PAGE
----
The U.S. Senate narrowly voted this afternoon to proceed on reforming America’s health care system.
Senators voted 50-50 on a procedural “motion to proceed” to begin debate on alternative options to Obamacare. The 50-50 tie was broken by a “yes” vote from Vice President Mike Pence.
Both of Arkansas’s Senators voted for the motion.
John Boozman said in a statement to The Arkansas Project:
Arkansans have been calling for a repeal ever since Obamacare was forced upon them. Today, we moved closer to making that a reality. Obamacare is not sustainable and preserving the status quo is not an option.
This is just the first step. While much work remains to be done, this vote signals to the American people that we remain committed to repairing our health care system by putting into place a system that ensures access to affordable, quality care for every American.
Tom Cotton said in a Little Rock radio interview this morning:
We’ve talked about this now for a long time…for seven years. This vote today is simply a procedural vote, what they call a motion to proceed, to actually take up the House bill. The budgetary process under which we will debate and vote on this bill is by far the most open process in the Senate. There is no way to block an amendment. Every Senator gets to offer an unlimited number of amendments.There’s no time limit on the debate which means we’ll keep going until the cows come home or a 100 Senators get exhausted. We can’t say what the final product will be because we don’t know what amendments will be introduced or passed.We do know that if we don’t start the debate we can’t try to fix the problems in our healthcare system.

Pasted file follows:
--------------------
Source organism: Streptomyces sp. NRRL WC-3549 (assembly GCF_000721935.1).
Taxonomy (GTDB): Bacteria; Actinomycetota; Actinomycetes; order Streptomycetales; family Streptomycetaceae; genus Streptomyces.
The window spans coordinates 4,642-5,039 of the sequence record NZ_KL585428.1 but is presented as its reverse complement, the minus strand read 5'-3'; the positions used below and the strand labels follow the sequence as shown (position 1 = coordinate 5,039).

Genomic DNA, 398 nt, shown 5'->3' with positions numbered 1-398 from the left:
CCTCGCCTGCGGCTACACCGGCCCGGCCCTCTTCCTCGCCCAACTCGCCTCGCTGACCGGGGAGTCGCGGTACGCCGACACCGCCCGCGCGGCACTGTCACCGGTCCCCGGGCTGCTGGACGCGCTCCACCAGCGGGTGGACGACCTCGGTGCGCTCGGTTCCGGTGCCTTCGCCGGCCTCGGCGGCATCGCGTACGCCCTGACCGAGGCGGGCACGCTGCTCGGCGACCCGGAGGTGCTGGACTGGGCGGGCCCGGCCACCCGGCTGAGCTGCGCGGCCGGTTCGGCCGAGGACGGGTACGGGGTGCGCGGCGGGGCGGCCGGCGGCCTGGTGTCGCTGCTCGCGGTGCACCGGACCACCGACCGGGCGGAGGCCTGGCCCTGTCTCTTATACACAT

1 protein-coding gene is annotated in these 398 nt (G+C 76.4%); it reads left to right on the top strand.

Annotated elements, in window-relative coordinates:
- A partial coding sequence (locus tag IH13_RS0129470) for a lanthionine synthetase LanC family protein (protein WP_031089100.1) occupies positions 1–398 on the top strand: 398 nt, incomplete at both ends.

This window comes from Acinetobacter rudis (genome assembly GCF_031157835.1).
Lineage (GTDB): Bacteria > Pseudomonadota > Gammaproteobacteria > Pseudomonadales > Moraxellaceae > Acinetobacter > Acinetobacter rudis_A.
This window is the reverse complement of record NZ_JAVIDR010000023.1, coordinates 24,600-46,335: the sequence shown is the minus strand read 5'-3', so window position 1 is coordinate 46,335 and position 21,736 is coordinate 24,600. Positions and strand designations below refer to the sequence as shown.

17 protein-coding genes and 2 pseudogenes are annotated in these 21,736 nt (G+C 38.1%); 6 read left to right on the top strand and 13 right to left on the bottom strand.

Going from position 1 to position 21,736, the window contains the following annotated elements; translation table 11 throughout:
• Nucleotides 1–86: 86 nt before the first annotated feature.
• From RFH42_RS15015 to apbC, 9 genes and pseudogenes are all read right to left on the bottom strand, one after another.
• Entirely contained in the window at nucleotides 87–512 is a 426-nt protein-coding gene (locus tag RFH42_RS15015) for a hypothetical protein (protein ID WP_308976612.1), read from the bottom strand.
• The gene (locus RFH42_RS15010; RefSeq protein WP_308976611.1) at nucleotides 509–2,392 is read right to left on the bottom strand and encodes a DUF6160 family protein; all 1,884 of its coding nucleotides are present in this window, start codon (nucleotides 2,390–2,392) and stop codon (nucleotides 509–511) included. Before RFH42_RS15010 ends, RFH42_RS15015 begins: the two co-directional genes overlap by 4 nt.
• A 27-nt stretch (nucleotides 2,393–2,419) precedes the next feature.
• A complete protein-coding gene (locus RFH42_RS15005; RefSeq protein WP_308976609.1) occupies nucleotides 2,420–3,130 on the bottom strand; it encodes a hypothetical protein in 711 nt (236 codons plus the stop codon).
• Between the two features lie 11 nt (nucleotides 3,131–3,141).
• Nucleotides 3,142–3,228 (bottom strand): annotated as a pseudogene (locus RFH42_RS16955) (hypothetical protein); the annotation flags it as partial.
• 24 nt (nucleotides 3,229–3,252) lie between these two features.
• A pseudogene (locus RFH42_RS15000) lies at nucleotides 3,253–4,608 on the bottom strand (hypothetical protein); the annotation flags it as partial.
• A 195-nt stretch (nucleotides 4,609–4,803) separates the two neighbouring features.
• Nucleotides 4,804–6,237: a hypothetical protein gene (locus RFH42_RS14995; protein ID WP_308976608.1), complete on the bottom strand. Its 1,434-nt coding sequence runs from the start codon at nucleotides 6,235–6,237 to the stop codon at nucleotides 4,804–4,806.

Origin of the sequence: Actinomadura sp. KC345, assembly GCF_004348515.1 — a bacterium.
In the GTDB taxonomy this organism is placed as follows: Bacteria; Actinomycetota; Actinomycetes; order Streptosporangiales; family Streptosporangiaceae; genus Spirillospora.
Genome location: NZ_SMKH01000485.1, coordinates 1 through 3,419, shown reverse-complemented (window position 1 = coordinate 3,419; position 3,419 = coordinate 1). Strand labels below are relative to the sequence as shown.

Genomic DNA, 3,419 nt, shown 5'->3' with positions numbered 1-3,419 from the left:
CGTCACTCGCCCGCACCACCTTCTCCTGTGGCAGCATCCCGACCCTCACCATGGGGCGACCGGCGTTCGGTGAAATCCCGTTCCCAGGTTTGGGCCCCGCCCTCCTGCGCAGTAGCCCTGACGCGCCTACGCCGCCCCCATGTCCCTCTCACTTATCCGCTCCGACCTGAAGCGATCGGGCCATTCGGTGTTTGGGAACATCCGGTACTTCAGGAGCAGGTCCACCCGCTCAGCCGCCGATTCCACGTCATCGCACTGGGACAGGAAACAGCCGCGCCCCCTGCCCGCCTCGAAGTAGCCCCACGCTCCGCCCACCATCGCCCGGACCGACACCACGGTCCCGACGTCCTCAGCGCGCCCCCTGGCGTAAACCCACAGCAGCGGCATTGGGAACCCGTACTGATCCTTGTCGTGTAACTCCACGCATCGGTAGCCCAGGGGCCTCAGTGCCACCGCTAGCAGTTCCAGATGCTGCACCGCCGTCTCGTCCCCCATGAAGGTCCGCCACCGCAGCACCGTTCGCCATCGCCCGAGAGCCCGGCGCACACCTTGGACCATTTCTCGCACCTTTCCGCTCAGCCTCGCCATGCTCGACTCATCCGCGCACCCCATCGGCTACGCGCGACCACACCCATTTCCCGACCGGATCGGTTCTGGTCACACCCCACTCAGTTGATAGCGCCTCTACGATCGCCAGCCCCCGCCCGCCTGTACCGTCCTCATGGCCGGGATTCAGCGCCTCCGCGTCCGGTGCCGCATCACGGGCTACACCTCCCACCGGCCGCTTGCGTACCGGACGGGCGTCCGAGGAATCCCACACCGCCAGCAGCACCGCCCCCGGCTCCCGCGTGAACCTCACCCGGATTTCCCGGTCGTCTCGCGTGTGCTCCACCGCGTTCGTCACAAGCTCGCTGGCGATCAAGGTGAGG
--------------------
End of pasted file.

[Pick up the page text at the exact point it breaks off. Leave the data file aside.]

A Cotton spokeswoman didn’t return a request for comment Tuesday.
Three different bills will be introduced by Senate Majority Leader Mitch McConnell that range from full repeal and replace in two years to “skinny repeal” that would only remove the penalties on individuals who don’t purchase health insurance and employers who don’t offer health insurance. McConnell will also put forward the same partial repeal legislation that didn’t receive enough support for passage last week.
If any of this legislation is to become law, it’ll require near unanimous support from Senate Republicans — due to Senate Democrats pledging to vote against any of these changes to Obamacare.